Iran can fulfil Pakistan’s gas, energy demands: Miftah

Federal Minister for Finance and Revenue Miftah Ismail Wednesday welcomed Pak-Iran cooperation in the energy and trade sectors, saying the government was determined to strengthen ties with the Islamic republic in all areas.

In an exclusive interview with an Iranian news agency, Miftah Ismail said the Pakistan government under Prime Minister Shehbaz Sharif was ready to enhance relations with Iran in all sectors, especially bilateral trade. The previous government, he said, had proposed to increase the bilateral trade volume up to $500 million or euros by trading in local currencies. “I have asked the State Bank of Pakistan governor to talk with my Iranian counterpart as early as possible to materialise the proposal,” the minister added.

Miftah suggested more travel routes to facilitate trade between the two countries. He stressed the provision of more facilities for passengers in Balochistan and enhanced people-to-people exchange to promote trade.

The minister said Pakistan was in dire need of gas and energy that could be easily fulfilled by Iran. “The Pakistani government had already taken a major step in increasing the import of electricity from Iran. Our minister Khurram Dastegir travelled to Iran to enhance electricity imports from Iran, which is a positive development.” He said the gas pipeline project was quite tricky as it came under sanctions soon after it was signed.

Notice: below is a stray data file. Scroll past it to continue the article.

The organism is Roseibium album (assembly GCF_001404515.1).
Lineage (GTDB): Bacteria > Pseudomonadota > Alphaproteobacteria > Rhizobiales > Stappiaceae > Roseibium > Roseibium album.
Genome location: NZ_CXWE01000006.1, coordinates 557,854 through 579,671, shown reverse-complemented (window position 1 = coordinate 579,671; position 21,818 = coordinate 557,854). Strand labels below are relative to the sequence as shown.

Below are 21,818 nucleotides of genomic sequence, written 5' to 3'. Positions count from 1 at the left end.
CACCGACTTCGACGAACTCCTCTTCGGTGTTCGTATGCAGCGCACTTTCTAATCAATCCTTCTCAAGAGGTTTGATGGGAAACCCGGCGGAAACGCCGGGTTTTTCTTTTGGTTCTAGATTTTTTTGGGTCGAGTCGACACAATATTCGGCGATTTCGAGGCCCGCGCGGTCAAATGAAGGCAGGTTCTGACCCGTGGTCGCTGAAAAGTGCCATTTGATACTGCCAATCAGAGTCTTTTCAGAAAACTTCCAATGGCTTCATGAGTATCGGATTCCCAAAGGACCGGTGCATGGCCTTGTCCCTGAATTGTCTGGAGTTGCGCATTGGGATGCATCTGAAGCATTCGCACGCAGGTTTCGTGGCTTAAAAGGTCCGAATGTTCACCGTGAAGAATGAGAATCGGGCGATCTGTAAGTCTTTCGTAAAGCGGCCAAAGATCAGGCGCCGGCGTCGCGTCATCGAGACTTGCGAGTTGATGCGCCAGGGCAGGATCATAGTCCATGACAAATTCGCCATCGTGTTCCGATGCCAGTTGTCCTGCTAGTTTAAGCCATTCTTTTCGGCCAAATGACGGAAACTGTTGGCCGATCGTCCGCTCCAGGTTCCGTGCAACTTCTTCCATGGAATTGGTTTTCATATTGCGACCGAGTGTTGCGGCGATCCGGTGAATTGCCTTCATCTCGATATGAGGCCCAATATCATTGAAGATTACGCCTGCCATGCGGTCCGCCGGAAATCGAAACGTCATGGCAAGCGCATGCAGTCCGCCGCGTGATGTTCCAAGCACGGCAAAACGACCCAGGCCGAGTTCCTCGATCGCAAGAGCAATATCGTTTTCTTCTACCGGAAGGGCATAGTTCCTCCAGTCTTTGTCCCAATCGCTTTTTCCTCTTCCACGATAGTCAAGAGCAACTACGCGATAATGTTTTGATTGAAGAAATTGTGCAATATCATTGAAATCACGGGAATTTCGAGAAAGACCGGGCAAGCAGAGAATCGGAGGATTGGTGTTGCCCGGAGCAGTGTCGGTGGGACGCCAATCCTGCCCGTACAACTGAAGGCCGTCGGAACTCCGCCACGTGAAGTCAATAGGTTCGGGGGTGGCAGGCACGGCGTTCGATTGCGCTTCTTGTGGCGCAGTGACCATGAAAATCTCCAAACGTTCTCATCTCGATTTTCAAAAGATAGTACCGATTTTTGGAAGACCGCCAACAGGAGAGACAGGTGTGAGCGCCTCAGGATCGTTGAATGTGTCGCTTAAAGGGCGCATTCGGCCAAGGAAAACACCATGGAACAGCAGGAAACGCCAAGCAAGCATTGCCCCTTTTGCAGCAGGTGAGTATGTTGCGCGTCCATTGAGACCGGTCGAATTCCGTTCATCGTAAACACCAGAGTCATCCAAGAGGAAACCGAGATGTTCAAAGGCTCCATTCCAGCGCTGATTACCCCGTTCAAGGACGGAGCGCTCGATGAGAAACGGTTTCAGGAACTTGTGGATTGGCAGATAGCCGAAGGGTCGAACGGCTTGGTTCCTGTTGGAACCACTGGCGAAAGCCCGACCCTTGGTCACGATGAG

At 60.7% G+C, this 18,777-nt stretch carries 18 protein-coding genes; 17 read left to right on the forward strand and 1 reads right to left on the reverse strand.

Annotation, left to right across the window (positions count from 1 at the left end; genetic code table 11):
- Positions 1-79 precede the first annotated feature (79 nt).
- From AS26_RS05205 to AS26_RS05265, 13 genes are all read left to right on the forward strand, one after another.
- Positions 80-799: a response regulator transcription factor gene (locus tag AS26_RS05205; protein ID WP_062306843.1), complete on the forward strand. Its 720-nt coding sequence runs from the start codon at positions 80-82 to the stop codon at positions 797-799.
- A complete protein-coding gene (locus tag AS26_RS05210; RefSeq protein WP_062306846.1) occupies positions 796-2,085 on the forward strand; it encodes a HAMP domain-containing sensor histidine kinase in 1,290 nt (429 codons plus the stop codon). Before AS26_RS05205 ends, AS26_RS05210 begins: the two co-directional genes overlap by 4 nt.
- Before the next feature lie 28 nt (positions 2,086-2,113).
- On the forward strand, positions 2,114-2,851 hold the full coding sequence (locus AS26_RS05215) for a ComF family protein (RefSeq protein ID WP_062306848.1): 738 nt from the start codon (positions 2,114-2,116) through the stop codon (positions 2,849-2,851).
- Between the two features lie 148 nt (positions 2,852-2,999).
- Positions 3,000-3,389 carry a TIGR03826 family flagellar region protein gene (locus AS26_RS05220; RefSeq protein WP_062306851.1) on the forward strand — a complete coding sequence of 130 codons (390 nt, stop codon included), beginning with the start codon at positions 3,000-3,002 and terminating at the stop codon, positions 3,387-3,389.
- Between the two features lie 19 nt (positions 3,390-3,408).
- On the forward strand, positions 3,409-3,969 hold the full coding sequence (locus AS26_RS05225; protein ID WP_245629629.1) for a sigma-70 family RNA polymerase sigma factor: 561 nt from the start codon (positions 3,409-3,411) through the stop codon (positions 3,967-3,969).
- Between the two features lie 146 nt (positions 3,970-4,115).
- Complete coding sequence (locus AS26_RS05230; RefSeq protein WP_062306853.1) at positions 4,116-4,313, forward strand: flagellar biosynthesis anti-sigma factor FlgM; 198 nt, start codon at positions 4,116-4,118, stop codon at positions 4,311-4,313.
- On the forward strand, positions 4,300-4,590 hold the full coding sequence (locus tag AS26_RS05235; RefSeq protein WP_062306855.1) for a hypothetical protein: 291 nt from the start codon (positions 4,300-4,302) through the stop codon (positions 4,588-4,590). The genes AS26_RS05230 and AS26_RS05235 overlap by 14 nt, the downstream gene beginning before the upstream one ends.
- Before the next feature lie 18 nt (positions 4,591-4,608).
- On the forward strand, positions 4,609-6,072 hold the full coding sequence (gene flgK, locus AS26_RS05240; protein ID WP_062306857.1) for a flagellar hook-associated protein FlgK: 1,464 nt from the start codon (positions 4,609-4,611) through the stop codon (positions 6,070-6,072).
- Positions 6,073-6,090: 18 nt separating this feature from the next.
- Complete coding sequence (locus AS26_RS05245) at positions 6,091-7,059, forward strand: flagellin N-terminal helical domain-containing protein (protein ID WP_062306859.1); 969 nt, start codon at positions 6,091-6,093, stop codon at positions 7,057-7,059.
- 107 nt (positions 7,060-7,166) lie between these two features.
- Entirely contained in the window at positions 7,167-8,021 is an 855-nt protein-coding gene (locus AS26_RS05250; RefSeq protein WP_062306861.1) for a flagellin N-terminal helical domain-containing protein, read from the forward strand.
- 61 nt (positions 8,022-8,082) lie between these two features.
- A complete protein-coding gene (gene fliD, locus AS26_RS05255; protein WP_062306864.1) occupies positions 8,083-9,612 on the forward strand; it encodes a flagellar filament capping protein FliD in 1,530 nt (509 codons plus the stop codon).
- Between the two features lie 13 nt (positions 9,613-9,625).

“Though the sanctions were lifted after a nuclear agreement between Iran and the P5+1 in 2015, the US unilaterally walked away from the agreement and again imposed sanctions on Iran. Our petroleum minister Dr Musadik Malik is trying to import gas and the Iranian option is still on the table,” he stated.

Miftah regretted that the volume of Pak-Iran bilateral trade was quite low, even though both shared a common border and could trade through a barter mechanism or cash. He said the two countries had strong brotherly and friendly relations. Their trade ties, however, were not strong as compared to the cultural, political and religious relations. “Iran produces lots of things which Pakistan buys or could buy and vice-versa. The one major agenda of the upcoming meeting of the Joint Economic Commission would be to enhance the bilateral trade between the two friendly countries.”